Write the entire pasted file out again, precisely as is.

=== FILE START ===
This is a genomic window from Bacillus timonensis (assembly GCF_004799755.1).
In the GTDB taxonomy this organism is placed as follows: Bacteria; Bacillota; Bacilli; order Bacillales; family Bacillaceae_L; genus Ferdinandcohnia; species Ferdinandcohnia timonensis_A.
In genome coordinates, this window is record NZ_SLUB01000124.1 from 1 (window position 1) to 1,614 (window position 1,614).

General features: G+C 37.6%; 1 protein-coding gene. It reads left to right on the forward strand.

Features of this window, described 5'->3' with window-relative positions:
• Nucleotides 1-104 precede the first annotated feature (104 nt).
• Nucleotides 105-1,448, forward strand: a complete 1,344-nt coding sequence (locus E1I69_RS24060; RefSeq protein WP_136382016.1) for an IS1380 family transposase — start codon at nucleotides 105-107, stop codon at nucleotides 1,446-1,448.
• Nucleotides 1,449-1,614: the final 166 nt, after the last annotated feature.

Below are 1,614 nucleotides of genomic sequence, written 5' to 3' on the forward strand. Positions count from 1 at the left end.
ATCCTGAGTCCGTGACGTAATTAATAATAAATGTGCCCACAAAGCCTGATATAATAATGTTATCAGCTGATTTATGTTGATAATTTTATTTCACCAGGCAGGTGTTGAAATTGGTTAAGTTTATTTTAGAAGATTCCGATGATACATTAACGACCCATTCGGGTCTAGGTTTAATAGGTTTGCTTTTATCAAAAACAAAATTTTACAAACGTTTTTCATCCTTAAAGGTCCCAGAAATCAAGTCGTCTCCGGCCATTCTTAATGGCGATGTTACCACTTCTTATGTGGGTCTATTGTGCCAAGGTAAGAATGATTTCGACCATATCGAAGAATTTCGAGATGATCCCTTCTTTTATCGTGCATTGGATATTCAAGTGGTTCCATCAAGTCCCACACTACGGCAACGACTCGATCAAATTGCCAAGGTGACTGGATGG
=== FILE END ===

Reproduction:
This is a genomic window from Bacillus timonensis (assembly GCF_004799755.1).
In the GTDB taxonomy this organism is placed as follows: Bacteria; Bacillota; Bacilli; order Bacillales; family Bacillaceae_L; genus Ferdinandcohnia; species Ferdinandcohnia timonensis_A.
In genome coordinates, this window is record NZ_SLUB01000124.1 from 1 (window position 1) to 1,614 (window position 1,614).

General features: G+C 37.6%; 1 protein-coding gene. It reads left to right on the forward strand.

Features of this window, described 5'->3' with window-relative positions:
• Nucleotides 1-104 precede the first annotated feature (104 nt).
• Nucleotides 105-1,448, forward strand: a complete 1,344-nt coding sequence (locus E1I69_RS24060; RefSeq protein WP_136382016.1) for an IS1380 family transposase — start codon at nucleotides 105-107, stop codon at nucleotides 1,446-1,448.
• Nucleotides 1,449-1,614: the final 166 nt, after the last annotated feature.

Below are 1,614 nucleotides of genomic sequence, written 5' to 3' on the forward strand. Positions count from 1 at the left end.
ATCCTGAGTCCGTGACGTAATTAATAATAAATGTGCCCACAAAGCCTGATATAATAATGTTATCAGCTGATTTATGTTGATAATTTTATTTCACCAGGCAGGTGTTGAAATTGGTTAAGTTTATTTTAGAAGATTCCGATGATACATTAACGACCCATTCGGGTCTAGGTTTAATAGGTTTGCTTTTATCAAAAACAAAATTTTACAAACGTTTTTCATCCTTAAAGGTCCCAGAAATCAAGTCGTCTCCGGCCATTCTTAATGGCGATGTTACCACTTCTTATGTGGGTCTATTGTGCCAAGGTAAGAATGATTTCGACCATATCGAAGAATTTCGAGATGATCCCTTCTTTTATCGTGCATTGGATATTCAAGTGGTTCCATCAAGTCCCACACTACGGCAACGACTCGATCAAATTGCCAAGGTGACTGGATGG